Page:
Those tiny trees provide no shade to speak of, and so underbrush has multiplied, creating a choking, groundlevel brush that turns tinder-dry during a hot, dry summer like we’ve had this year. Contrast that with the mature forest in places like the Olympic National Park, where enormous, old-growth trees provide deep shade and the ground is largely bare (it can even be hard to find the trail sometimes, since the dirt path looks the same as the forest floor). Scratch the ground with the heel of your boot, and you find it moist. The air is damp and cool, mushrooms grow easily, and moss clings to the trees, even when the forest hasn’t seen rain for over a month. But the forest still has the fog–heavy, dewy, shroud-like fog drawn off the water by the big trees themselves, as if they could summon a drink whenever they feel like it. While the sun burns that moisture right out of the shrubby land and spindly trees in the lower elevations, the national park’s old-growth trees hold the moisture, and provide the best safeguard against fire of any kind.
So George W.’s argument that thinning trees off the national forests is bullshit. Such talk is code for “more clearcuts for my pals at Boise Cascade.” They now want everything–big trees, little trees, even the stuff they used to consider trash. Anything to keep the mills running.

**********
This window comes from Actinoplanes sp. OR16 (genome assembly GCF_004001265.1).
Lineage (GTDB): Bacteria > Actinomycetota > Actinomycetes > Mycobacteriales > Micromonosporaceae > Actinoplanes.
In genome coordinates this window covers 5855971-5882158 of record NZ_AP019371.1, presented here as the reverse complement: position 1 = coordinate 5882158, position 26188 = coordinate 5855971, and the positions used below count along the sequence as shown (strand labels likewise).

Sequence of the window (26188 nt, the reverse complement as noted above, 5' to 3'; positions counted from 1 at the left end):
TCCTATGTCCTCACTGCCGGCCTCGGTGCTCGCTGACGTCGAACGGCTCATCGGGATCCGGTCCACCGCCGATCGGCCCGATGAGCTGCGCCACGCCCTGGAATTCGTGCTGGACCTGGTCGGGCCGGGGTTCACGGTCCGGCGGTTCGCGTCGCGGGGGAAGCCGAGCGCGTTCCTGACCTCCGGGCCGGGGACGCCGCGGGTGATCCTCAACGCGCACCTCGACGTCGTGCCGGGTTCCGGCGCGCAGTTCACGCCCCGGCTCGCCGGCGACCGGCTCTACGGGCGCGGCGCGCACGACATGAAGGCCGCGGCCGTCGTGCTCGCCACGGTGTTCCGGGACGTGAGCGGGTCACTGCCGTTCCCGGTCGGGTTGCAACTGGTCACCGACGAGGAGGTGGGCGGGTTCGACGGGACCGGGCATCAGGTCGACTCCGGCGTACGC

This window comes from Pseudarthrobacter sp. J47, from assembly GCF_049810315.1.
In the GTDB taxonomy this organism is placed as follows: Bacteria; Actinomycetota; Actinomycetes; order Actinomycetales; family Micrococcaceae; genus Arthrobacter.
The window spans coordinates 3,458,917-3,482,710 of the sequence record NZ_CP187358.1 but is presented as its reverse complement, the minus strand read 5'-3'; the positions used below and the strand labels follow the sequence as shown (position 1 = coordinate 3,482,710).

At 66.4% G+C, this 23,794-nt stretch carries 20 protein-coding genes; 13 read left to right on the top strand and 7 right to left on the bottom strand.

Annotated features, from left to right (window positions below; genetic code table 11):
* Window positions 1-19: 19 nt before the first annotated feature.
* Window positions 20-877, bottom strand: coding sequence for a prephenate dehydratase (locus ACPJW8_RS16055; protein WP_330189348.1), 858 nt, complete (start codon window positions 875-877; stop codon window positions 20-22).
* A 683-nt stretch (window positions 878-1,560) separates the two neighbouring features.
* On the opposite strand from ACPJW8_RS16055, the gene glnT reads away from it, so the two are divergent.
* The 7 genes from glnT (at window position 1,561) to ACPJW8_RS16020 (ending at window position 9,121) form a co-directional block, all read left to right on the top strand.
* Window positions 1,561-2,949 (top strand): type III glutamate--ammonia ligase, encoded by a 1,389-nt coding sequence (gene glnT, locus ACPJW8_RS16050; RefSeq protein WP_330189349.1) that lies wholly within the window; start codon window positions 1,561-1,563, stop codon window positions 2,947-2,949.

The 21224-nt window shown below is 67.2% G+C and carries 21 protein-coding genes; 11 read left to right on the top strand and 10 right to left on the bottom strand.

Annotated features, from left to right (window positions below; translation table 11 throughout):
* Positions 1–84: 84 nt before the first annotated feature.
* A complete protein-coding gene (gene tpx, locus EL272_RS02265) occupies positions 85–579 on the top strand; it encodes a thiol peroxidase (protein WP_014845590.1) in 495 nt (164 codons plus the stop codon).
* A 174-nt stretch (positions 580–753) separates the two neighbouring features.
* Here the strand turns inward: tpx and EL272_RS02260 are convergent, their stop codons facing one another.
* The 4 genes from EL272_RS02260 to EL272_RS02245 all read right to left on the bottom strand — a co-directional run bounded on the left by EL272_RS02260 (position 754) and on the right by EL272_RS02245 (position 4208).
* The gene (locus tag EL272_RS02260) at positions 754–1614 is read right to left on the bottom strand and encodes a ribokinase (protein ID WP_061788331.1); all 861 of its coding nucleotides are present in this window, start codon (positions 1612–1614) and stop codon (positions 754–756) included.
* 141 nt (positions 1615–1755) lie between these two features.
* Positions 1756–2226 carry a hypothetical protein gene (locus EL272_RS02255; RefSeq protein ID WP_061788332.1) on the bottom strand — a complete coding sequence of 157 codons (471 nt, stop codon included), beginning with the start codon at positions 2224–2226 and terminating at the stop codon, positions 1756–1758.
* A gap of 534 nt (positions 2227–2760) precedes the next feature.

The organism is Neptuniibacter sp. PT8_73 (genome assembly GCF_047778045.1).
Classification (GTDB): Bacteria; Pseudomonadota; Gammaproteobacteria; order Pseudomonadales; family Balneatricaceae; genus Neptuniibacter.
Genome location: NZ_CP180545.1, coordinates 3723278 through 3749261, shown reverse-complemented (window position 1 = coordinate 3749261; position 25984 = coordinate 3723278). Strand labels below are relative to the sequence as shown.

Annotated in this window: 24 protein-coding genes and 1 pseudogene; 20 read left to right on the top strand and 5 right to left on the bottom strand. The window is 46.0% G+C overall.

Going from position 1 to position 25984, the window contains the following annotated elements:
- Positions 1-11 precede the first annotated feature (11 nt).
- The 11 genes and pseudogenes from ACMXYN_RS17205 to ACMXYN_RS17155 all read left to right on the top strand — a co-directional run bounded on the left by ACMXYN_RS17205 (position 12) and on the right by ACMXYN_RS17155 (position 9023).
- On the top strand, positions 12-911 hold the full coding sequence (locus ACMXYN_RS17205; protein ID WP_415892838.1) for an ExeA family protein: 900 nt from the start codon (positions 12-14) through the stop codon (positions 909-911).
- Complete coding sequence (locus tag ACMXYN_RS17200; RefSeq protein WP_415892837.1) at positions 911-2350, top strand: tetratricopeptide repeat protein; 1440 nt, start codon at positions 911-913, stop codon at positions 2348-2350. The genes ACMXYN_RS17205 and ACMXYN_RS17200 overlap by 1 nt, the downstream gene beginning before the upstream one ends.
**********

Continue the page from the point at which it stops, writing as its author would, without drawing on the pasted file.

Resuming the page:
George W. understands forests about as much as he understands quantum physics. It’s the thinning of mature trees over the past decade coupled with the clearcuts on public and private lands that have made this year’s savage wildfires possible. George W. is not providing balm to the folks whose houses have been destroyed. No, he’s lining his pocket with contributions from commercial logging interests.
As George W. stands in a burned-out area, kicking ash with the toe of his expensive cowboy boots, you can bet he’s never seen a real rainforest. He doesn’t have the time. His tour to Oregon and California is filled with million-dollar fundraising dinners for Republican candidates, all scheduled in quick succession to raise as much money as possible before the new, stricter campaign finance rules take effect. The camera bulbs flash, the TV screens flicker, the sound bites air, and the newspapers run his words verbatim without a hint of irony or question.
Meanwhile, the real story goes untold. Facts are not important. A spokesman from the Pacific Biodiversity Institute in Winthrop, Washington, does a little investigation of his own and finds that over the past decade, only 20% of the lands burned in wildfires was national forest land. The rest were private lands, tribal lands, and other types of public lands–and much of those were grasslands and areas covered in shrubs or other low-growing vegetation. This study has largely been ignored.
We better start paying attention, making noise, speaking the truth. We need to go out and see for ourselves what the Forest Service and commercial logging interests–the real ecoterrorists–have already done to our lands.
If we don’t, our national forest lands could soon be reduced to shrublands, as the Shrub-in-Chief obviously intends.